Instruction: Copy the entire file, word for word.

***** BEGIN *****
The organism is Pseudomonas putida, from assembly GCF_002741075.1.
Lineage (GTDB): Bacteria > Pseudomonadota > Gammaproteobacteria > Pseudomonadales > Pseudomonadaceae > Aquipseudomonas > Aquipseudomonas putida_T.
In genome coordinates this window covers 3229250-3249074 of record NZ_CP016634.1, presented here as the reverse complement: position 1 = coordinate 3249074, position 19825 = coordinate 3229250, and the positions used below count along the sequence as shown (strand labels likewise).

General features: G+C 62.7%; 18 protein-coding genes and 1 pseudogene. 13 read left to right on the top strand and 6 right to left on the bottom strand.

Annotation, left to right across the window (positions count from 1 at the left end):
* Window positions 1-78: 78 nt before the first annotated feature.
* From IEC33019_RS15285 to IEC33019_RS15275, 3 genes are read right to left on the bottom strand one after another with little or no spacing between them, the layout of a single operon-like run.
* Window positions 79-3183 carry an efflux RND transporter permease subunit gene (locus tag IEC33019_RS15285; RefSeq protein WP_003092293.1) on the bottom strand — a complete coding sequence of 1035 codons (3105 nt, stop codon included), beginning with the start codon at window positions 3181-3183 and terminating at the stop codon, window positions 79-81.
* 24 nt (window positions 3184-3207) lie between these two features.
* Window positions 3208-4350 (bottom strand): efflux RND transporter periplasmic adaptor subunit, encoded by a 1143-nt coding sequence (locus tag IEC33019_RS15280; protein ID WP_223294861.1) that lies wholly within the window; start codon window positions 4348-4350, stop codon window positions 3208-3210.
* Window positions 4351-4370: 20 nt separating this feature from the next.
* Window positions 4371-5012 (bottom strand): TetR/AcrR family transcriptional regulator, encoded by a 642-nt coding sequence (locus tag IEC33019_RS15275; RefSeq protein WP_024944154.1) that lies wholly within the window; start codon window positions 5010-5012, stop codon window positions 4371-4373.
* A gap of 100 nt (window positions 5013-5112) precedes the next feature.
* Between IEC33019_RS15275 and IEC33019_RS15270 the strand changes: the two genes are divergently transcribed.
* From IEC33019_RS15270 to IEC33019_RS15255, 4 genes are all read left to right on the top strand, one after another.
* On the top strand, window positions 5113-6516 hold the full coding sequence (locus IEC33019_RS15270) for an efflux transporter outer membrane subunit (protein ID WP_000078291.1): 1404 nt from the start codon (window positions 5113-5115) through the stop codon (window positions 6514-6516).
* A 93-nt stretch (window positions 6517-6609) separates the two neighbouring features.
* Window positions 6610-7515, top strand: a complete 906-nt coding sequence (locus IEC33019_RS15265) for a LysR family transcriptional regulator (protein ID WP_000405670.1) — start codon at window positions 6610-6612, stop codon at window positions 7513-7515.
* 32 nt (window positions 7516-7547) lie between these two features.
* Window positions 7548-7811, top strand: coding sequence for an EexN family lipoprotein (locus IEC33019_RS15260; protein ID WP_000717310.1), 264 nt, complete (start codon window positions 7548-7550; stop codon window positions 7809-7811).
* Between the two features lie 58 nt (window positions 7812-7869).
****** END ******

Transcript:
The organism is Pseudomonas putida, from assembly GCF_002741075.1.
Lineage (GTDB): Bacteria > Pseudomonadota > Gammaproteobacteria > Pseudomonadales > Pseudomonadaceae > Aquipseudomonas > Aquipseudomonas putida_T.
In genome coordinates this window covers 3229250-3249074 of record NZ_CP016634.1, presented here as the reverse complement: position 1 = coordinate 3249074, position 19825 = coordinate 3229250, and the positions used below count along the sequence as shown (strand labels likewise).

General features: G+C 62.7%; 18 protein-coding genes and 1 pseudogene. 13 read left to right on the top strand and 6 right to left on the bottom strand.

Annotation, left to right across the window (positions count from 1 at the left end):
* Window positions 1-78: 78 nt before the first annotated feature.
* From IEC33019_RS15285 to IEC33019_RS15275, 3 genes are read right to left on the bottom strand one after another with little or no spacing between them, the layout of a single operon-like run.
* Window positions 79-3183 carry an efflux RND transporter permease subunit gene (locus tag IEC33019_RS15285; RefSeq protein WP_003092293.1) on the bottom strand — a complete coding sequence of 1035 codons (3105 nt, stop codon included), beginning with the start codon at window positions 3181-3183 and terminating at the stop codon, window positions 79-81.
* 24 nt (window positions 3184-3207) lie between these two features.
* Window positions 3208-4350 (bottom strand): efflux RND transporter periplasmic adaptor subunit, encoded by a 1143-nt coding sequence (locus tag IEC33019_RS15280; protein ID WP_223294861.1) that lies wholly within the window; start codon window positions 4348-4350, stop codon window positions 3208-3210.
* Window positions 4351-4370: 20 nt separating this feature from the next.
* Window positions 4371-5012 (bottom strand): TetR/AcrR family transcriptional regulator, encoded by a 642-nt coding sequence (locus tag IEC33019_RS15275; RefSeq protein WP_024944154.1) that lies wholly within the window; start codon window positions 5010-5012, stop codon window positions 4371-4373.
* A gap of 100 nt (window positions 5013-5112) precedes the next feature.
* Between IEC33019_RS15275 and IEC33019_RS15270 the strand changes: the two genes are divergently transcribed.
* From IEC33019_RS15270 to IEC33019_RS15255, 4 genes are all read left to right on the top strand, one after another.
* On the top strand, window positions 5113-6516 hold the full coding sequence (locus IEC33019_RS15270) for an efflux transporter outer membrane subunit (protein ID WP_000078291.1): 1404 nt from the start codon (window positions 5113-5115) through the stop codon (window positions 6514-6516).
* A 93-nt stretch (window positions 6517-6609) separates the two neighbouring features.
* Window positions 6610-7515, top strand: a complete 906-nt coding sequence (locus IEC33019_RS15265) for a LysR family transcriptional regulator (protein ID WP_000405670.1) — start codon at window positions 6610-6612, stop codon at window positions 7513-7515.
* 32 nt (window positions 7516-7547) lie between these two features.
* Window positions 7548-7811, top strand: coding sequence for an EexN family lipoprotein (locus IEC33019_RS15260; protein ID WP_000717310.1), 264 nt, complete (start codon window positions 7548-7550; stop codon window positions 7809-7811).
* Between the two features lie 58 nt (window positions 7812-7869).